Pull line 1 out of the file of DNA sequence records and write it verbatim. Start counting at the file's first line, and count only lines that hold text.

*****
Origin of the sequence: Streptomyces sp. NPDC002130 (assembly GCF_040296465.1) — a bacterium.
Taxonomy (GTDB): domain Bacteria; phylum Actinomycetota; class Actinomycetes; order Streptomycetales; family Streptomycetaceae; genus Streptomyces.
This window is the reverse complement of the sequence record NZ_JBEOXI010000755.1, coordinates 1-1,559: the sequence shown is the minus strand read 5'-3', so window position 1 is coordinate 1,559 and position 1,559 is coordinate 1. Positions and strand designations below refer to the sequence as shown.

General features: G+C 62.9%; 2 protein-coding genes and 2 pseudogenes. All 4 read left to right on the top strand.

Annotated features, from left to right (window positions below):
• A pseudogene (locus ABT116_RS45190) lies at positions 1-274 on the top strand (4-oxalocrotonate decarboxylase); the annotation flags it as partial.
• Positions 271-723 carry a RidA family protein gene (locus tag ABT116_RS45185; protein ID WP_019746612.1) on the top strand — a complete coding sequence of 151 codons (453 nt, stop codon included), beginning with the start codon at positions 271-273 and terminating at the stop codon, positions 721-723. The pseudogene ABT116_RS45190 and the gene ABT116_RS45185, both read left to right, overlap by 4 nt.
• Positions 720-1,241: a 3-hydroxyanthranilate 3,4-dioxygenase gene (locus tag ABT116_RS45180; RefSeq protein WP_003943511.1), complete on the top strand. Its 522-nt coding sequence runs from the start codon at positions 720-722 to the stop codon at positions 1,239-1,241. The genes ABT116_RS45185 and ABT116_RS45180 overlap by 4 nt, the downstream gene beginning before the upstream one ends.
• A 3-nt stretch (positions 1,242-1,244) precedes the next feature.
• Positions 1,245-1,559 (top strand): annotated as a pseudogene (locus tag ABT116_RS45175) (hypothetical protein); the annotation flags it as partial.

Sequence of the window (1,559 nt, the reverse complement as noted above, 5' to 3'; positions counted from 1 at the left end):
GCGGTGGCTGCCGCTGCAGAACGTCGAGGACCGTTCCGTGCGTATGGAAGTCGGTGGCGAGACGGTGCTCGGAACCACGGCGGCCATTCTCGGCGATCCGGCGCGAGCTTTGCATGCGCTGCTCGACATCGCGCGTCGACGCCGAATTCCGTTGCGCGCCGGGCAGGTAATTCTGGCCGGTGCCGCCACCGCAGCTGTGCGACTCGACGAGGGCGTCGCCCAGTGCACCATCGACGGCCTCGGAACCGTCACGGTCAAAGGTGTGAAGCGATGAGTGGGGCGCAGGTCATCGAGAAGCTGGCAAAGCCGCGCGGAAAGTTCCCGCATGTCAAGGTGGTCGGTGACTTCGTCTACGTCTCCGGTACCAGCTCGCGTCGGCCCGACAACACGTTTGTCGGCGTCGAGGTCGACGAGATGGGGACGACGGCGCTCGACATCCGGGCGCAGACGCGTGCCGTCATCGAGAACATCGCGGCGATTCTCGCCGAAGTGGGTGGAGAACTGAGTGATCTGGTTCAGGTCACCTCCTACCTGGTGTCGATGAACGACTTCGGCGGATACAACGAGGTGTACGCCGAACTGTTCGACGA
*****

Origin of the sequence: Streptomyces sp. NPDC002130 (assembly GCF_040296465.1) — a bacterium.